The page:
With much of the nitrogen stripped out, 1,900 SCF/hr of natural gas is piped a short distance to the steam reformer section of the fuel cell unit where its hydrogen atoms are separated from their carbon and nitrogen companions. Roberts explained that the UTC unit is rated at 200kW peak output, but its actually a bit higher than that because an additional 80kW are needed to run various ancillary processes like the steam reformer and water processor
The hydrogen stream flows into 34 sub stacks, each made up of eight individual cells measuring 32 inches by 32 inches and 7/16th inch thick. Here the proton and electron that make up the hydrogen atom diverge, the proton passing through the silica carbide, phosphoric acid electrolyte, while the electron flows around it creating a direct current electrical circuit. Each substack generates a total of 5.8 volts. The stack runs at a moderate 350 degrees F and kicks out both high grade heat (above 180 F) and low grade heat (below 180 F). It's this heat that is the real key to making fuel cells economical, as Roberts would explain to me later.
As our ears started to turn red and tingle with the cold, we moved around from the fuel cell stack assembly, swathed in an insulating blanket, to the steam reformer and from there to the water processor. The water -- which is used to control the internal temperatures of the stack -- has to be de-mineralized, so there is a separate subassembly for doing this. The recombination of hydrogen atoms with oxygen atoms on the cathode side of the cell also generates water and a lot of potentially valuable waste heat.
The fourth compartment is the power conditioner (inverter) that converts the stack's 200 VDC voltage to 480 volts alternating current (AC). It is this very clean electric energy generated with virtually no pollution that is the attraction of the technology. OPPD estimates that the unit produces just 1 ppm of NOx, 5 ppm CO and negligible SOx and particulates. It is also extraordinarily quiet, producing just 62 decibels at 30 feet, about the level of a someone practicing the piano or having a conversation. We could easily talk to each other, while Doug Roberts locked up the last cabinet door and explained that the utility was absorbing the extra cost of the electric power produced by the fuel cell rather than passing it on to the zoo. OPPD also gives the zoo the excess heat generated by the unit at a rate of between 700,000 to 1 million BTUs per hour, using the hot water to preheat the Jungle's water.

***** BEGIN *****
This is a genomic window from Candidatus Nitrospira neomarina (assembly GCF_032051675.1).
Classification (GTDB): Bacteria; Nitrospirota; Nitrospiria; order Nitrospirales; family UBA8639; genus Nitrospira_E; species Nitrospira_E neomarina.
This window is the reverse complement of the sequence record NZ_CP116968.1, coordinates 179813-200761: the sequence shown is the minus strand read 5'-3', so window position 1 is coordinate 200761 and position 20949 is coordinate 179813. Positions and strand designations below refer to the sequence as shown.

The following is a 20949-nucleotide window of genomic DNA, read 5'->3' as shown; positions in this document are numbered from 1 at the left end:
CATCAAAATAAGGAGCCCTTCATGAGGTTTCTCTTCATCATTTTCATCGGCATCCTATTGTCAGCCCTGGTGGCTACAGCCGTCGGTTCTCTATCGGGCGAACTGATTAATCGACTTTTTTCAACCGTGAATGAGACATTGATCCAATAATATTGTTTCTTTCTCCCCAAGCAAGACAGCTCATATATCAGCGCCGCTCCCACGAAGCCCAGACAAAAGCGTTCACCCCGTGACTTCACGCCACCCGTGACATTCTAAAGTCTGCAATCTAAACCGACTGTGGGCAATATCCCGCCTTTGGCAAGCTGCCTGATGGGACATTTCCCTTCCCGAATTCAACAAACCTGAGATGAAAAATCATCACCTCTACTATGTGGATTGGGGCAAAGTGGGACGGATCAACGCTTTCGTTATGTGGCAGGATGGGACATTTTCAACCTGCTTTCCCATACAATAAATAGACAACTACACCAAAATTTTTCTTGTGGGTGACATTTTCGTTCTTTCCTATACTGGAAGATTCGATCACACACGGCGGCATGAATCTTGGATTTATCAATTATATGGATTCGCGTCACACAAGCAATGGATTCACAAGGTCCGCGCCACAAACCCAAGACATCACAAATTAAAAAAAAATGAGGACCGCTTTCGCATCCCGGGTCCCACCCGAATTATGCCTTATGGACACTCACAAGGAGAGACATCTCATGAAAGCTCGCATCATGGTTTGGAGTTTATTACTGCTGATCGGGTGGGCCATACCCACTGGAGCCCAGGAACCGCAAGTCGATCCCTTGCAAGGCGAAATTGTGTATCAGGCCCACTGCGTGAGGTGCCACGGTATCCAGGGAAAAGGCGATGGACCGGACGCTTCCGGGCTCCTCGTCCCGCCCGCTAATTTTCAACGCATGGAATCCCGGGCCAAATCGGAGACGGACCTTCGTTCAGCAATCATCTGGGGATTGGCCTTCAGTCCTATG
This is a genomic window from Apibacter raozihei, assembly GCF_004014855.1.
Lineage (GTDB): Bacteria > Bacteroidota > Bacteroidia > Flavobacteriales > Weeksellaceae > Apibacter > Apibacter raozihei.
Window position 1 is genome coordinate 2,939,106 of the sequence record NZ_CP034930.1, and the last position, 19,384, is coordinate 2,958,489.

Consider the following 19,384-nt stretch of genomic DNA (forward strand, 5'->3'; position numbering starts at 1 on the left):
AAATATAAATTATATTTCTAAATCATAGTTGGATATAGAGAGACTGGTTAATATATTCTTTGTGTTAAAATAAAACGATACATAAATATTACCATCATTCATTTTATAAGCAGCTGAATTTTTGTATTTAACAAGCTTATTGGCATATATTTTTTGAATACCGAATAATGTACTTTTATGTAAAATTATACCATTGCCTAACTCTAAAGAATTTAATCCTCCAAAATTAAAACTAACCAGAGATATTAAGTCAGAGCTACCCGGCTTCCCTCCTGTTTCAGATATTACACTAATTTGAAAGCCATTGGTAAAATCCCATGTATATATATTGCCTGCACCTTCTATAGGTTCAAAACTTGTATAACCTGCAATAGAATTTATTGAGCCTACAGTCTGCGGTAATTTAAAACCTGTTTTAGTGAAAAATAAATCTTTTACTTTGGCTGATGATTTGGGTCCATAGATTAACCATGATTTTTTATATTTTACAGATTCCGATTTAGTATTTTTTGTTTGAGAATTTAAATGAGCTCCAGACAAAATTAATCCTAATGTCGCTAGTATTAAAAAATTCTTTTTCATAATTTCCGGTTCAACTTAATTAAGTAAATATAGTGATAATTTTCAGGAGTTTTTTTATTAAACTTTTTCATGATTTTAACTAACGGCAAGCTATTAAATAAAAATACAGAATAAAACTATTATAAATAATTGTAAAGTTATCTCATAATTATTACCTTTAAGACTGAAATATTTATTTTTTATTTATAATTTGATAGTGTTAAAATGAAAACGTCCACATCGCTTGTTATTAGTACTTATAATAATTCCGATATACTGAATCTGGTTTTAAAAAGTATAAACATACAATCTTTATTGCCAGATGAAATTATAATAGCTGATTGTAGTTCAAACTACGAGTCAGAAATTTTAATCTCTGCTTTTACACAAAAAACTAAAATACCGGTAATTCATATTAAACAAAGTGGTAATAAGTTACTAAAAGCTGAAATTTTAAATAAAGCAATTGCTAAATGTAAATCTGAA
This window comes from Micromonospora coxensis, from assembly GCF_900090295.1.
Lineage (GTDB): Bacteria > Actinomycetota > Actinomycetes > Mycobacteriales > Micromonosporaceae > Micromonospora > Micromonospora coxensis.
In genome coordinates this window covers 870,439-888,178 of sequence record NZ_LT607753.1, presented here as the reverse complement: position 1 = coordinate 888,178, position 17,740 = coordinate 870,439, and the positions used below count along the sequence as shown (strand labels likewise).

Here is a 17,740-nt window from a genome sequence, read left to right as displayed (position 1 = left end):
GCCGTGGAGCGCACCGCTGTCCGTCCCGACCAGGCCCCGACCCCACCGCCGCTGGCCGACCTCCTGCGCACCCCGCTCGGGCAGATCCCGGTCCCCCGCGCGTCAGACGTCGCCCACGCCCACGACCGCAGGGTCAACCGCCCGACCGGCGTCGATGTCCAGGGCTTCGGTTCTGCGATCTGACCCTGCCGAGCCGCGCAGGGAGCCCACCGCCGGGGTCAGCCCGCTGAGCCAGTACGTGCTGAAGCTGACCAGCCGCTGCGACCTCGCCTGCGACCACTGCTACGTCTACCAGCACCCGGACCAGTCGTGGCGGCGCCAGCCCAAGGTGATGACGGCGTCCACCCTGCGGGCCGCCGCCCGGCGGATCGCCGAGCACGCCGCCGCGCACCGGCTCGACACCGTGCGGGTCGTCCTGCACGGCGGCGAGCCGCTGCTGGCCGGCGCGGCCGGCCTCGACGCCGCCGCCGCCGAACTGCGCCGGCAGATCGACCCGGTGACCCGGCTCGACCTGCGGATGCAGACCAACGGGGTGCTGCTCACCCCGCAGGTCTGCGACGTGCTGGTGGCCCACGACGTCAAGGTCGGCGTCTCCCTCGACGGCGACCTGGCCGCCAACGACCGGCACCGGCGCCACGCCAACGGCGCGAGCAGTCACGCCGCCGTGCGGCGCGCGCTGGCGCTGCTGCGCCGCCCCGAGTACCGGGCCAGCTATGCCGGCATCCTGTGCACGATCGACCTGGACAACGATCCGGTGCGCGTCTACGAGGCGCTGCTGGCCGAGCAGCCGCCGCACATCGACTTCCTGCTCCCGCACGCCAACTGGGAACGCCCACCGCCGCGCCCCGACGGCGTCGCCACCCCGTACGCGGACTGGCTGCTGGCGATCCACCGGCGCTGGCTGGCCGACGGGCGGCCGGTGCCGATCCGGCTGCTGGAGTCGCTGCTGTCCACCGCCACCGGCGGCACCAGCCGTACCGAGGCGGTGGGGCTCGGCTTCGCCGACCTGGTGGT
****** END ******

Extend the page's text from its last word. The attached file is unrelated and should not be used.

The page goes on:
As we ducked back inside the warm interior of the jungle's mechanical section, Roberts showed me where the hot water from the fuel cell is dumped into a large, insulated water tank where it co-mingles directly with the cold water that is pumped into the complex's hot water heater. There is no need for a heat exchanger, Roberts explained. What water isn't sent to the conventional gas-fired boiler is recirculated back to the fuel cell. In the summer, when heating loads are low, excess fuel cell heat is dissipated through an outside dry cooler.
As we wrapped up the tour, Roberts explained some of the economics of the system to me. The project originally cost $1.229 million dollars including $840,000 for the PC 25, $252,000 for installation costs, $85,000 for engineering -- which was performed by HDR Engineering, a local firm. Added to this was $36,000 for project management and $16,000 for financing. Of the $1.2 million, the US Department of Energy contributed a $200,000 grant. The cost per kilowatt is $5,145.
One of the more interesting revelations to come out of this grand experiment is the fact that OPPD spent more on natural gas than it earned from the electricity the unit produced. In the first 24 months of operation, including the sporadic first six months, the utility bought $98,031 of natural gas ($0.054/kWh) and sold $87,196 ($0.048/kWh) worth of electricity to the zoo.
Roberts gave me a copy of a Powerpoint presentation that includes many of the numbers found in this report, but one of the more interesting graphs is a bar chart showing the relative thermal efficiencies of a conventional gas-fired electric generator (20%), a microturbine (24%), a diesel-electric generator (30%), and the PC 25 (40%). If you added to this heat recovery from the fuel cell -- and Roberts estimates he's only capturing about 10% of the potential heat available -- the overall thermal efficiency of the fuel cell would be closer to 80%.
The OPPD project engineer confided that for the unit to make the most economic sense, it needs to be running at full capacity and as much of the waste heat as possible needs to be utilized. Under these conditions, he estimates the bus bar costs can be brought down to about $0.10/kWh. Based on his experience, Roberts thinks that the ideal installation for units like the PC 25 would be a hospital or hotel where there's much greater demand for hot water than the zoo.
OPPD's experience strongly suggests to me that fuel cells are going to make a lot more sense economically and efficiency-wise as stationary power units where their waste heat, hot water and clean power generation capabilities can be combined to wring out the maximum energy potential of the source fuel, in this case, natural gas. In an automotive application, much of this advantage is thrown away. You have but to look at the size of the radiators on the Honda FCX fuel cell car to appreciate this conclusion.
The tour concluded, I thanked my hosts and parted company, Jeff headed back to the office and Doug left to finish locking up the fuel cell. I took the opportunity to tour the Desert Dome -- a relatively new attraction I'd not had the chance to visit. Housed under one of the largest geodesic domes in the Midwest are recreations of some of the world's great desert ecosystems. The temperature of these mini-deserts is kept at a steady 72-75 degrees Fahrenheit year round. Imagine, within a few hundred feet I had moved from the Amazon Jungle in South America to the Namib Desert in southern Africa, courtesy -- in part -- of a 200kW fuel cell.